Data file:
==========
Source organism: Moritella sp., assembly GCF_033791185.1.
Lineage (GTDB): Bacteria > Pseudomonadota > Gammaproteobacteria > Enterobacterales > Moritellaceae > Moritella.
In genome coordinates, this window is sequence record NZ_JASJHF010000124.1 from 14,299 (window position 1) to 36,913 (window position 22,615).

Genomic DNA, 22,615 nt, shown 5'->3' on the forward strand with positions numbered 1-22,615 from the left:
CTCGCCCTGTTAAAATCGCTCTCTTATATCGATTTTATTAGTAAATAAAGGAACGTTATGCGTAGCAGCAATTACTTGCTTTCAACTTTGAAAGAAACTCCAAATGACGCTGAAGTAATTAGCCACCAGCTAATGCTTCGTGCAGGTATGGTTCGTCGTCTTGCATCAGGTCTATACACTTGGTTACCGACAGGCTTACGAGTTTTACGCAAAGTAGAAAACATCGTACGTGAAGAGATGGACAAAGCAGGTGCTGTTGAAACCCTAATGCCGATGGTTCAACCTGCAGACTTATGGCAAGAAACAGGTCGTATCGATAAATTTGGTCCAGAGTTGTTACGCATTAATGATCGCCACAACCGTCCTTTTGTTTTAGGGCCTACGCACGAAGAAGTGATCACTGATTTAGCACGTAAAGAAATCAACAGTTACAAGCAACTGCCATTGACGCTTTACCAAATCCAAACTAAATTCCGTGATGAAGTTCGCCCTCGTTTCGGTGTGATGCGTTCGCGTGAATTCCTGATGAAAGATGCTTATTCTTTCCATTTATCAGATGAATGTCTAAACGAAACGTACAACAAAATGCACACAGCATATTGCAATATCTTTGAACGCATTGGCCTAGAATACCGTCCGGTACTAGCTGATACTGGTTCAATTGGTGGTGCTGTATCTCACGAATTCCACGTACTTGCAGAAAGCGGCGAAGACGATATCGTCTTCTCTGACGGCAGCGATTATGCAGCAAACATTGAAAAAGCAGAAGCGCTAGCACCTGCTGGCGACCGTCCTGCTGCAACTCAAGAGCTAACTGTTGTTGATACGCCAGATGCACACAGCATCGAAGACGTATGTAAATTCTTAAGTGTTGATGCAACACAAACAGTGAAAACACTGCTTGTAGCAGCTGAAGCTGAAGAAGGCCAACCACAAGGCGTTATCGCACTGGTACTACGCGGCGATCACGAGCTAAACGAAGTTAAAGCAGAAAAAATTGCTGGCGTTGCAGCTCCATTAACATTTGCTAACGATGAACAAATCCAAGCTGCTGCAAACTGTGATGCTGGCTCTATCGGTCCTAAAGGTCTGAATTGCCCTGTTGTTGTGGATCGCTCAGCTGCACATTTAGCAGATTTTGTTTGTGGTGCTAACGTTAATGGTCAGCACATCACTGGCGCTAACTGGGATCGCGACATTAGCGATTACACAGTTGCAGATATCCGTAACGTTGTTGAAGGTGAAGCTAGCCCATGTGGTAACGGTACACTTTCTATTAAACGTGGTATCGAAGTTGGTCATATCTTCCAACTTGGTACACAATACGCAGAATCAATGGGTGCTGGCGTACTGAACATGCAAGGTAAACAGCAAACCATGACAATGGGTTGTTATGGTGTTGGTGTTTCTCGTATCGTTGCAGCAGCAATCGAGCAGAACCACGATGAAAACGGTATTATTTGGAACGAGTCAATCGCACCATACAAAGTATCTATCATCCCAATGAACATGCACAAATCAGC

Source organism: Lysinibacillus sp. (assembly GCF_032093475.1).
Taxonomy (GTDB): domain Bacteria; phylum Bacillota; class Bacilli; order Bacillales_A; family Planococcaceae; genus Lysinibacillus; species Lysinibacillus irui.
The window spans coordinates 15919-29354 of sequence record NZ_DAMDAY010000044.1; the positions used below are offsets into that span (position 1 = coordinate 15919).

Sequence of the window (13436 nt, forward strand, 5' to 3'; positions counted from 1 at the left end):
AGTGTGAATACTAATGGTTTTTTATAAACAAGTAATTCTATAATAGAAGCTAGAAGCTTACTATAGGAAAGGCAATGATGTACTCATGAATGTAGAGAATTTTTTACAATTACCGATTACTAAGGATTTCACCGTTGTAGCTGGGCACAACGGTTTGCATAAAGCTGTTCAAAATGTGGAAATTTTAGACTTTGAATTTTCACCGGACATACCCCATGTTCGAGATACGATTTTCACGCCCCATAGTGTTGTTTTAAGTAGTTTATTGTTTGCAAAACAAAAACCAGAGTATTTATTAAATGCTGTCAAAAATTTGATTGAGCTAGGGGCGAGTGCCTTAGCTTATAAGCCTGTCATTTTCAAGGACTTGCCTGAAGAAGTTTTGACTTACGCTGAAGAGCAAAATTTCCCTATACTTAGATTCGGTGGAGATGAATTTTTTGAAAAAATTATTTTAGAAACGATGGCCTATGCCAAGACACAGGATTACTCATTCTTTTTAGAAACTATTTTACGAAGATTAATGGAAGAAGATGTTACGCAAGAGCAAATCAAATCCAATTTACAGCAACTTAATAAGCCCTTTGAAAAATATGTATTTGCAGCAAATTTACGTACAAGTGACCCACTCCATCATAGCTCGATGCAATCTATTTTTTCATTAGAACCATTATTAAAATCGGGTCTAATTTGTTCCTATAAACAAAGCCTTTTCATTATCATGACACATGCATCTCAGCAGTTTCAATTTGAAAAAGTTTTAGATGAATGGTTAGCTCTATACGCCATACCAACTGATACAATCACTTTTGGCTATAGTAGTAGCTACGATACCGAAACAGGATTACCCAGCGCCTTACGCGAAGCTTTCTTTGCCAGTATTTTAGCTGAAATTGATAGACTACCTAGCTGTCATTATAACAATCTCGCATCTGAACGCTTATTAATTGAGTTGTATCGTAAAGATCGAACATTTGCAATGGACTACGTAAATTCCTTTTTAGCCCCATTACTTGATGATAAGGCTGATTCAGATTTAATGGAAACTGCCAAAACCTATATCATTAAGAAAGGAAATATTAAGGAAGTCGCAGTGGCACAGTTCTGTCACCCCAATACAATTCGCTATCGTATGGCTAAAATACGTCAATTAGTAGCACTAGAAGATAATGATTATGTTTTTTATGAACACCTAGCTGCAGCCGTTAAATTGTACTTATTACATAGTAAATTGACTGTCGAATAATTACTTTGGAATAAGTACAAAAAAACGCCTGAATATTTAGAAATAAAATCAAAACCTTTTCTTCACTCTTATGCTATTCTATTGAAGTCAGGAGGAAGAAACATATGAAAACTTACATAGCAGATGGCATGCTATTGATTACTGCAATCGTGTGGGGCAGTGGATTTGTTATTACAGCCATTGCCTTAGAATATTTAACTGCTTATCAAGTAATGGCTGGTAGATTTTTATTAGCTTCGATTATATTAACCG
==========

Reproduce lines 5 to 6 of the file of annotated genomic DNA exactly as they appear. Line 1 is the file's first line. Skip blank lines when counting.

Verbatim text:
CTCGCCCTGTTAAAATCGCTCTCTTATATCGATTTTATTAGTAAATAAAGGAACGTTATGCGTAGCAGCAATTACTTGCTTTCAACTTTGAAAGAAACTCCAAATGACGCTGAAGTAATTAGCCACCAGCTAATGCTTCGTGCAGGTATGGTTCGTCGTCTTGCATCAGGTCTATACACTTGGTTACCGACAGGCTTACGAGTTTTACGCAAAGTAGAAAACATCGTACGTGAAGAGATGGACAAAGCAGGTGCTGTTGAAACCCTAATGCCGATGGTTCAACCTGCAGACTTATGGCAAGAAACAGGTCGTATCGATAAATTTGGTCCAGAGTTGTTACGCATTAATGATCGCCACAACCGTCCTTTTGTTTTAGGGCCTACGCACGAAGAAGTGATCACTGATTTAGCACGTAAAGAAATCAACAGTTACAAGCAACTGCCATTGACGCTTTACCAAATCCAAACTAAATTCCGTGATGAAGTTCGCCCTCGTTTCGGTGTGATGCGTTCGCGTGAATTCCTGATGAAAGATGCTTATTCTTTCCATTTATCAGATGAATGTCTAAACGAAACGTACAACAAAATGCACACAGCATATTGCAATATCTTTGAACGCATTGGCCTAGAATACCGTCCGGTACTAGCTGATACTGGTTCAATTGGTGGTGCTGTATCTCACGAATTCCACGTACTTGCAGAAAGCGGCGAAGACGATATCGTCTTCTCTGACGGCAGCGATTATGCAGCAAACATTGAAAAAGCAGAAGCGCTAGCACCTGCTGGCGACCGTCCTGCTGCAACTCAAGAGCTAACTGTTGTTGATACGCCAGATGCACACAGCATCGAAGACGTATGTAAATTCTTAAGTGTTGATGCAACACAAACAGTGAAAACACTGCTTGTAGCAGCTGAAGCTGAAGAAGGCCAACCACAAGGCGTTATCGCACTGGTACTACGCGGCGATCACGAGCTAAACGAAGTTAAAGCAGAAAAAATTGCTGGCGTTGCAGCTCCATTAACATTTGCTAACGATGAACAAATCCAAGCTGCTGCAAACTGTGATGCTGGCTCTATCGGTCCTAAAGGTCTGAATTGCCCTGTTGTTGTGGATCGCTCAGCTGCACATTTAGCAGATTTTGTTTGTGGTGCTAACGTTAATGGTCAGCACATCACTGGCGCTAACTGGGATCGCGACATTAGCGATTACACAGTTGCAGATATCCGTAACGTTGTTGAAGGTGAAGCTAGCCCATGTGGTAACGGTACACTTTCTATTAAACGTGGTATCGAAGTTGGTCATATCTTCCAACTTGGTACACAATACGCAGAATCAATGGGTGCTGGCGTACTGAACATGCAAGGTAAACAGCAAACCATGACAATGGGTTGTTATGGTGTTGGTGTTTCTCGTATCGTTGCAGCAGCAATCGAGCAGAACCACGATGAAAACGGTATTATTTGGAACGAGTCAATCGCACCATACAAAGTATCTATCATCCCAATGAACATGCACAAATCAGC

Source organism: Lysinibacillus sp. (assembly GCF_032093475.1).